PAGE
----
Toronto could host Winter Classic in 2017

December 31, 2013, 9:55 PM

ANN ARBOR, Mich. – A complicated and costly deal is in the works that would see Toronto’s BMO Field significantly expanded in time for the Maple Leafs to host the Winter Classic in their centennial season, Sportsnet has learned.

Maple Leaf Sports & Entertainment has held high-level discussions with the municipal, provincial and federal governments and believes that they are all on board with renovating the six-year-old stadium, according to president and CEO Tim Leiweke. The driving force behind the proposed expansion is a desire to hold major events like the Winter Classic and NHL sources indicate that Toronto is in line to land the signature outdoor game should the building’s capacity be increased.

Leiweke insists that won’t be an issue if the league is committed to bringing the game to a Canadian city for the first time ever – likely in concert with the Maple Leafs’ 100th anniversary season in 2016-17.

“I think if the league liked that idea we can 100 per cent get a deal done with the various government agencies and then do the renovation so we’d be ready,” Leiweke said in an exclusive interview on Tuesday. “A lot of it will be what the league wants. If they came to us and said `We want to shoot for that, we’d be ready for that.”’

The biggest issue to be worked out for the project is determining how it is financed. BMO Field was built in 2007 for a little more than $60-million and Leiweke acknowledged that the cost of expanding it would likely end up being at least twice that much.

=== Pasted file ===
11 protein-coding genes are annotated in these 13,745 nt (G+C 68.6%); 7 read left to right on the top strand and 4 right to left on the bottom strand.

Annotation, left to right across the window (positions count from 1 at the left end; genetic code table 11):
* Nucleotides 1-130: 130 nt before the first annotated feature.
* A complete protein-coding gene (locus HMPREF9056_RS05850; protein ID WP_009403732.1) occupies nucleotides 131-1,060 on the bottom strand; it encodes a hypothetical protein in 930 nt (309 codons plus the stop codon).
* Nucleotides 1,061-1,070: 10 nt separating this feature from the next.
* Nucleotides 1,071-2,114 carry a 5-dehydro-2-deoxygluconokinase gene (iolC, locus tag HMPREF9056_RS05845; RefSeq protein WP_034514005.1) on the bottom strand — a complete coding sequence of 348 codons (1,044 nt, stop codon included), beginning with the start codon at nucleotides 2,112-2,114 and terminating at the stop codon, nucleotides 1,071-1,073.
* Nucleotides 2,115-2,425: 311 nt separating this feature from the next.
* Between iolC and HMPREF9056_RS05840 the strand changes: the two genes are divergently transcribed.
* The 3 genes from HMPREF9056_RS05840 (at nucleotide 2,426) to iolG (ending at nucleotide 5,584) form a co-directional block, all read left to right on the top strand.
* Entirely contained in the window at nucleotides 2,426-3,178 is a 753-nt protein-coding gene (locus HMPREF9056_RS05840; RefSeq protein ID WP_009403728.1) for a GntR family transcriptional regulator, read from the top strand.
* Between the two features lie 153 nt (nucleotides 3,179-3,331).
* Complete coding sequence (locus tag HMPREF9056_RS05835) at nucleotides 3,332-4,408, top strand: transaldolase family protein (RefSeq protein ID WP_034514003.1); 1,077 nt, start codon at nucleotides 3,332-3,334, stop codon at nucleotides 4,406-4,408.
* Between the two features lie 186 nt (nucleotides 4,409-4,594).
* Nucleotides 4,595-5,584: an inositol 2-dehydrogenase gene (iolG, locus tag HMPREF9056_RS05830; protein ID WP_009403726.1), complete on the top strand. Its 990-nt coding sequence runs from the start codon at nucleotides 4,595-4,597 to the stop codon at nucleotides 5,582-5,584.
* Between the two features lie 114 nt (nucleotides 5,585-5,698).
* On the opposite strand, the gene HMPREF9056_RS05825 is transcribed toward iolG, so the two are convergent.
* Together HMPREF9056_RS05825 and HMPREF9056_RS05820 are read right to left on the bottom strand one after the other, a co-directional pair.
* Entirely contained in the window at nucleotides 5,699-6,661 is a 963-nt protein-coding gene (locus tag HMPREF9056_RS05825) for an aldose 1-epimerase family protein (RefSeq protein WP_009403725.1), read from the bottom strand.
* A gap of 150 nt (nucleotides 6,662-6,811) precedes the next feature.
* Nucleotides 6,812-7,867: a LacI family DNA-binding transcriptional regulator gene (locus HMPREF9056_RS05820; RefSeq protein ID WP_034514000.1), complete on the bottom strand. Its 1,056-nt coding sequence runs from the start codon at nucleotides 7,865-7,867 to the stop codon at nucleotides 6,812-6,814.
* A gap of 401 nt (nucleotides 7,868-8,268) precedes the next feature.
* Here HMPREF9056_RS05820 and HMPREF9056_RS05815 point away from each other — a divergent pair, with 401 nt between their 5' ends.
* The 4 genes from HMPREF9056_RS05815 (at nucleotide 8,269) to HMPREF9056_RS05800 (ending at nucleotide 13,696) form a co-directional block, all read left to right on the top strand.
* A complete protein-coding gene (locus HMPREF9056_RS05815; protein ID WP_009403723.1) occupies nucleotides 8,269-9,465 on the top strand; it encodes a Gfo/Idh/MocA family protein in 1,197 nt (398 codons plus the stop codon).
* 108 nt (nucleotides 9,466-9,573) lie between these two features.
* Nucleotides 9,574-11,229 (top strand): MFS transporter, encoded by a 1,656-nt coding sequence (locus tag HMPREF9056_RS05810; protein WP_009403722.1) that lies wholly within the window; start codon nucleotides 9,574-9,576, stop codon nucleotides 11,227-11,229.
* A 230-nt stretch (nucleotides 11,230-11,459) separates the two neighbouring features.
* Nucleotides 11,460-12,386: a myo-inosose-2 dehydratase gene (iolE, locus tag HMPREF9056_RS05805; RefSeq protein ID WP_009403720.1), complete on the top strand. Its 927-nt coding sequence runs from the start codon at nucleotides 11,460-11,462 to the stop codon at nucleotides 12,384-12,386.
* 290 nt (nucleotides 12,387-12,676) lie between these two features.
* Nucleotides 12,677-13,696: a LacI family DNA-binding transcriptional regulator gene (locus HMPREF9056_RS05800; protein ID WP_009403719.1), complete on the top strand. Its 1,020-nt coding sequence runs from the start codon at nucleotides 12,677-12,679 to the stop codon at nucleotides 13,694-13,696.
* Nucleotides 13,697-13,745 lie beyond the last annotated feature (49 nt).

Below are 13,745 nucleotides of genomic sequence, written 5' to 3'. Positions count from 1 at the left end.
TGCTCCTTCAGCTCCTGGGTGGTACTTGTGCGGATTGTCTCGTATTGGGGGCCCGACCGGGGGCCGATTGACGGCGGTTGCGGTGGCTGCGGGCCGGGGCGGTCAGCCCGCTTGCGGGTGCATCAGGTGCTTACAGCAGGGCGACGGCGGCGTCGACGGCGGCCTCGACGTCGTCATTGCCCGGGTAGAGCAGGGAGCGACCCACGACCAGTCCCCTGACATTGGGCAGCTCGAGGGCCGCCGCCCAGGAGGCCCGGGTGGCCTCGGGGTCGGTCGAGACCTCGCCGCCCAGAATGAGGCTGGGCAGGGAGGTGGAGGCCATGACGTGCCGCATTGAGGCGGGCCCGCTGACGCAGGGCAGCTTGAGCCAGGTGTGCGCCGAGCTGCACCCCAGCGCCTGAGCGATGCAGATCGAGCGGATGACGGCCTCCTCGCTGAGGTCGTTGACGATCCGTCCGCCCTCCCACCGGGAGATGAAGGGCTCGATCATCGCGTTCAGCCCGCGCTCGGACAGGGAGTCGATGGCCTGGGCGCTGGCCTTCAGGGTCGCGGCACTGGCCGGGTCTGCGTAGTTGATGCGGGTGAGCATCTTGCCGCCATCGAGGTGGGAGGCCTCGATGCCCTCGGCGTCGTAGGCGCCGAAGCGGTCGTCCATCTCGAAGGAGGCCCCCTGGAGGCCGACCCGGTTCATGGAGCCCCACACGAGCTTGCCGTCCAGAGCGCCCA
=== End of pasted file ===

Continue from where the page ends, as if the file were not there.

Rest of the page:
“It’s big money, huge money,” he said.

The building is owned by the City of Toronto and Leiweke indicated that all three levels of government would likely kick in for the upgrade. The current capacity is about 22,000 for soccer and it would need to be almost doubled to make it feasible to hold a Winter Classic.

Even though Wednesday’s outdoor game between the Leafs and Detroit Red Wings is expected to draw more than 105,000 fans to the Big House, previous versions of the event at Boston’s Fenway Park, Chicago’s Wrigley Field and Philadelphia’s Citizens Bank Park were all in the 40,000-seat range. In Leiweke’s mind, an expanded BMO Field could also be used to attract a number of big events including the Grey Cup and MLS all-star game, among other things.

“It fits a lot of needs,” he said. “It renovates it for TFC, it certainly renovates it for the Pan Am Games, it renovates it for rugby. The Grey Cup would be phenomenal in an outdoor setting in Toronto on the lake, but (the Winter Classic is) clearly one of the things we put on the wishlist.

“The city, the province and the feds have all told us it’s important to them from an economic stimulus standpoint because we see what it’s doing to the economy in Detroit now – imagine what would happen in Toronto.”

The NHL seems to have established a pattern of having visiting teams in the Winter Classic eventually serve as host of the game. That isn’t likely to change even though the Leafs will become the first Canadian team to even participate on Wednesday.